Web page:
Yahoo Inc. will consider selling the company’s core internet business, with the possibilities being discussed in a series of board meetings being held from Wednesday to Friday, the Wall Street Journal reports. Proceeding with a plan to sell off the company’s core business is among the options on the table for the internet company, as well as spinning off its multibillion-dollar holdings in Chinese e-commerce company Alibaba Group Holding Ltd., of which it currently owns 15 percent.
The news comes among long-standing concerns about Yahoo’s future. The troubled engine giant has struggled in recent years to compete with the rise of Google and Facebook, and debate now rages as to whether turning its decline around is even possible. A sale of Yahoo’s core business would include such services as Yahoo Mail, as well as Yahoo News and Yahoo Search.
The Guardian reported that CEO Marissa Mayer’s plans for a turnaround for Yahoo, while highly anticipated because of her successful 13-year career at Google, have not performed up to the high expectations placed on her shoulders.
“Hopes of a comeback crumbled as Yahoo’s plan to push mobile, video, native and social media ads – a strategy Mayer introduced in 2014 under the acronym Mavens – failed to increase revenues as desktop search ads continued to decline.”
News of departures of top executives also haunt this announcement as it becomes obvious that Yahoo is considering all its options. Should Yahoo decide to sell its core business, private equity firms are expected to gobble up the wide variety of web assets the company owns. As a result of the option of selling its core business, Yahoo’s stock has spiked more than 7 percent in trading, and more than 300,000 shares changed hands.
The plan to spin off Yahoo’s Alibaba holdings, currently the prize of the company, has long been delayed due to uncertainty surrounding if the IRS could challenge the spinoff’s tax-free status, which could lead to a potential tax bill costing several billion dollars.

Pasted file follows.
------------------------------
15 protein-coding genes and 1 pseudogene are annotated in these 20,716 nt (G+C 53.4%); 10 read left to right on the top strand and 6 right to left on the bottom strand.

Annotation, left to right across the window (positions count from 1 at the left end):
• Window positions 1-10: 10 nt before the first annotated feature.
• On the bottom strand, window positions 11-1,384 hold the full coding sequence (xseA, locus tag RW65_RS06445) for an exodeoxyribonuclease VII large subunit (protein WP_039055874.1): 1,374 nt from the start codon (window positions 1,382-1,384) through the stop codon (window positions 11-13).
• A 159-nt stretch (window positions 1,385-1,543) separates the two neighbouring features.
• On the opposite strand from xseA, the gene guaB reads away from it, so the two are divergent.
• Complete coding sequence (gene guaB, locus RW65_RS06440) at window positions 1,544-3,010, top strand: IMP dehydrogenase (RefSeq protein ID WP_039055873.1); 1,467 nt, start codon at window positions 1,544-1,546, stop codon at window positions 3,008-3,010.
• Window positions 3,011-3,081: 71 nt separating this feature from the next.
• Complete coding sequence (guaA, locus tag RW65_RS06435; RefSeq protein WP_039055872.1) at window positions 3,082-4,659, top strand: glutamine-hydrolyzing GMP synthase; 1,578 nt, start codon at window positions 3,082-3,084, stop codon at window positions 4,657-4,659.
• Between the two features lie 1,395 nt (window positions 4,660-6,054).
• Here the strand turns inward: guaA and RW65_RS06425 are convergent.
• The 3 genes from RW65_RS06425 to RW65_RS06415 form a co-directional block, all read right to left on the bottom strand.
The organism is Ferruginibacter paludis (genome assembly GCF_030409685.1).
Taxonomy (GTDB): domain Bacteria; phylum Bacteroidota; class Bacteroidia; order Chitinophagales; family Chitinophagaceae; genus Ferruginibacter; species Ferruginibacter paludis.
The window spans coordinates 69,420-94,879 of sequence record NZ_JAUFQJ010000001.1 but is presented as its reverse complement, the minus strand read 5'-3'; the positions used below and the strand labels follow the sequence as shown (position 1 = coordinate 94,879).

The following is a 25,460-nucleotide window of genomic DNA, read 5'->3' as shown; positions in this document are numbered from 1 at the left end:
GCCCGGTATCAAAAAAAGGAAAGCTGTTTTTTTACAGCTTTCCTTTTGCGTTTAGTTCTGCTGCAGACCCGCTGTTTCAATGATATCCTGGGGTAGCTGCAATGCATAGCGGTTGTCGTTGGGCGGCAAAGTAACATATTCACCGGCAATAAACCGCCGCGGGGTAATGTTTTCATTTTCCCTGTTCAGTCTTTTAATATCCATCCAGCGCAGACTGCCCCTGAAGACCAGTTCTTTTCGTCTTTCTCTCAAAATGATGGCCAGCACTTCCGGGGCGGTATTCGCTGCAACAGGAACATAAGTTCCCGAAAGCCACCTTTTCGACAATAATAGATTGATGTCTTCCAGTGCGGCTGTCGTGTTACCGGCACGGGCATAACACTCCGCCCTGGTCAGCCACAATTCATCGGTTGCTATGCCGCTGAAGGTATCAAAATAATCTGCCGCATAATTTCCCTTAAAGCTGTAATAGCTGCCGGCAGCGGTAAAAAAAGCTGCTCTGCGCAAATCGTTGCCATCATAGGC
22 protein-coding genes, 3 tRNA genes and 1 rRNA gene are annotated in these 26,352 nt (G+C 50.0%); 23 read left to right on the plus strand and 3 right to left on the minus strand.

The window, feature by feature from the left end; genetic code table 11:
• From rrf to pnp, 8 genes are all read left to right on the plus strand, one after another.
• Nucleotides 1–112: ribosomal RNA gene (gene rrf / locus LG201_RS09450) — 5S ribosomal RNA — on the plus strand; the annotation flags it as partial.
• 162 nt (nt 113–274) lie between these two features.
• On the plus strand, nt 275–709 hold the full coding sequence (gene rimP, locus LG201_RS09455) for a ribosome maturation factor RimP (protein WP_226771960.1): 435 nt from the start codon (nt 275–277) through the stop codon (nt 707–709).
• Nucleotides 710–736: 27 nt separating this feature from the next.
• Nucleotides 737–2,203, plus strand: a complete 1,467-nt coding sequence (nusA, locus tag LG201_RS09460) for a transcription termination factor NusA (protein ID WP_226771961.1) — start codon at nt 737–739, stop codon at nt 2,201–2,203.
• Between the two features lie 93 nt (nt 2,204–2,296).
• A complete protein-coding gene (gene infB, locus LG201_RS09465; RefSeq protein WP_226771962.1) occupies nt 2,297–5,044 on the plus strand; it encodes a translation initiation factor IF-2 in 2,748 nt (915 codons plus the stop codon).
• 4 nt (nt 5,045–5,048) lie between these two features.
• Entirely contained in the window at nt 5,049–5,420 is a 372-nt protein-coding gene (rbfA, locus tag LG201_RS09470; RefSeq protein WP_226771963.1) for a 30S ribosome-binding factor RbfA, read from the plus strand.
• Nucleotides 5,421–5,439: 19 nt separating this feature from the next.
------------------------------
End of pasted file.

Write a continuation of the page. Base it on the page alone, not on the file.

The Wall Street Journal estimated the company’s dire financial standing, which is largely determined by Alibaba and Yahoo Japan.
“Its 15% stake in Alibaba is now worth about $32 billion, and its 35% stake in Yahoo Japan is now worth about $8.5 billion. Yahoo’s cash and short-term investments totaled $5.9 billion at the end of the third quarter.
“That would mean investors are valuing Yahoo’s core business at less than zero if the Asian assets were spun out tax-free.”
CNBC detailed that both net revenue and overall staff have declined in recent years.
“Meanwhile, net revenue has fallen from $5.4 billion in 2008 to a projected $4 billion this year, while headcount was at 11,500 in September, down 32 percent from when Mayer was hired in July 2012.”
This is at a time when 92 percent of internet users use search engines. Prominent activist investor Starboard Value has pressured Yahoo to sell its search and display advertising businesses instead of spinning off its Alibaba holdings. It is unclear what course the board of directors will choose to take. No matter what options are considered, any decisions regarding the company are likely to put attention squarely on Marissa Mayer and the board, now preparing to decide the fate of one of the oldest and largest names in internet companies and one of the original pioneers of the internet age.
Yet, for years now, Yahoo has desperately sought a reason for existing. The main saving grace for Yahoo has been its relatively large user base, but minus Alibaba and Yahoo Japan, its value still adds up to less than zero. Should Yahoo place itself for sale, other tech companies and private equities are likely to scramble to acquire its internet assets.
Yahoo has declined to comment or report on the meetings.
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